When Sharae Moore set her sights on becoming a truck driver, all she wanted was a good job and a little bit of freedom. What she ended up finding was her calling.
Sharae started life behind the wheel like many in the industry—attending a trucking school, then catching on as a company driver. Once on the road full-time, she was surprised by how few female drivers she saw at terminals and truck stops.
In a spark of inspiration, she saw the lack of female drivers for what it truly was—a golden opportunity for women seeking a new career.
Today, Sharae is one of the most visible professional drivers on social media. From her clothing line for women drivers to a pioneering mentorship program, she is helping to redefine what it means to be a woman in trucking.
Her first step in becoming a presence in the trucking community arose from something missing in the truck stops she visited. She never found any souvenirs or swag that celebrated her as a female truck driver.
Never one to let a need go unattended, Sharae created S.H.E. Trucking, which stands for Sisterhood Helping Empowerment Trucking. “I started the clothing line because I didn’t see any shirts that said I was a woman truck driver,” Sharae said. Now truck drivers like her can wear their pride on their sleeve.
But what began as an online apparel store soon grew in unexpected ways. “It exposed me to more and more women drivers,” she said. “I paid attention to the questions that they had and realized . . . . they were asking for help, a mentor, guidance, and support in this industry.”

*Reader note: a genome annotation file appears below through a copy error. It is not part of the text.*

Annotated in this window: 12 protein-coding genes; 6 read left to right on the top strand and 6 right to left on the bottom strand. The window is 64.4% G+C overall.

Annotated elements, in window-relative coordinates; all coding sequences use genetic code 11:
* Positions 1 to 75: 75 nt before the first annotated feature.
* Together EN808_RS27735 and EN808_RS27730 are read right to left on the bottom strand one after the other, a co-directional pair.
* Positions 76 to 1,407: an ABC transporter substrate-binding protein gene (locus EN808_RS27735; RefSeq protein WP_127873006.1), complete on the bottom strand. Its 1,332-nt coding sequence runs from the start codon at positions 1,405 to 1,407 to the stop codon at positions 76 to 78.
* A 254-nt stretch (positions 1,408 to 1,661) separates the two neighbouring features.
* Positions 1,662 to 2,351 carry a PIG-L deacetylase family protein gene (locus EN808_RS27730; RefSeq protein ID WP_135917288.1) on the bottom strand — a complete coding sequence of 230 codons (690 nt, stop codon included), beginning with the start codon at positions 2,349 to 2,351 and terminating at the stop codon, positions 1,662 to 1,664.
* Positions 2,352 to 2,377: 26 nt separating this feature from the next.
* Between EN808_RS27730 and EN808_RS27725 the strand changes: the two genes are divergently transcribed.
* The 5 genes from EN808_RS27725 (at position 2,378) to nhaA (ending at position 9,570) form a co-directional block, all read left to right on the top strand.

The S.H.E. Trucking website quickly transformed into a broader mission of helping empower women in every aspect of their careers in truck driving. The website features a job board, a business directory, and a professional networking group.
For women considering a career in trucking, Sharae’s site also has advice on how to break into the industry and information about trucking schools.
Mentoring new drivers
As S.H.E. Trucking grew into a community, it was only a matter of time before Sharae started a community page on social media. The S.H.E. Trucking Facebook group currently has over 4,500 members, including both professional truck drivers and women interested in pursuing the career.
“We were already starting to mentor women in the community,” Sharae said. “We often hear I want to be trained by a woman, so now you can.”
Uber Freight is proud to showcase drivers like Sharae Moore. To learn more about hauling with Uber Freight, go to uber.com/freight/carrier.
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